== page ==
Integrating a filtration solution aids with quality control and consistency. It is important to review these solutions through a sustainability lens prior to implementing. This includes looking at how the waste water is disposed and what elements this water is adding back into the environment. California, for example, has halted the installation of salt-based softeners in all new construction, to limit the negative impact of the salt water brine.

Reverse osmosis has been the gold standard for filtration methods. Black cautioned that this method, if not optimized, can be both wasteful and detrimental to the environment as the heavily mineralized waste water enters the sewage system. Ideally, the water should be measured and manually adjusted to meet the specific brewing needs of the beverage. This will help minimize the negative impact, while also ensuring that the adjustments are made in response to the specific needs of the water.

An emerging form of filtration technology is Membrane Capacitive Deionization. This process uses electrical currents to remove the impurities in the water. With this technology, an operator can dial in the amount of TDS or mineral content that remains in the water. “It’s interruptive technology which is going to change the way that water is processed in North America,” said Black.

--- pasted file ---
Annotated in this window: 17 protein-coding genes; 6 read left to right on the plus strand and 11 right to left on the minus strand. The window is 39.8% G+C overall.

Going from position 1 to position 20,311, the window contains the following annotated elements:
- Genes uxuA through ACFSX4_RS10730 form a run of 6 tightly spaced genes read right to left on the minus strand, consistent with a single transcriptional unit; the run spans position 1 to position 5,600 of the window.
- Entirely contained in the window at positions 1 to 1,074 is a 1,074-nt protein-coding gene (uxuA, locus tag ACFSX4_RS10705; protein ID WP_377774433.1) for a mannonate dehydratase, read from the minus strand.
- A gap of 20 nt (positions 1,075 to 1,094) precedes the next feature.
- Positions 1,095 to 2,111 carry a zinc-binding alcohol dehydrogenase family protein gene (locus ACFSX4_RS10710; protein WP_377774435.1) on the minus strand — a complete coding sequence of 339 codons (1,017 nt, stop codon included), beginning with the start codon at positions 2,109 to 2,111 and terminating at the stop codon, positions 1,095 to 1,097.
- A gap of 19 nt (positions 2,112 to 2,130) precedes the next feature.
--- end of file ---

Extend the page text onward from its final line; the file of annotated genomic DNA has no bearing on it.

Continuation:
Quality water is essential to achieve the perfect cup but the methods to get to this water needs to be heavily considered. “It’s a fine balance,” shared Cubelic. “The industry wants quality water to bring out the flavour, but we also need to look at the environmental impact of the filtration methods chosen.” She noted that over the last six to eight years, the overall awareness on the impact of water for beverages has dramatically increased. “However, we need to continue to propel the industry further to not only look at the desired water but the most sustainable method to achieve this goal.”

Anne-Marie Hardie is a freelance writer, professor and speaker based in Barrie, Ontario. She may be reached at: [email protected]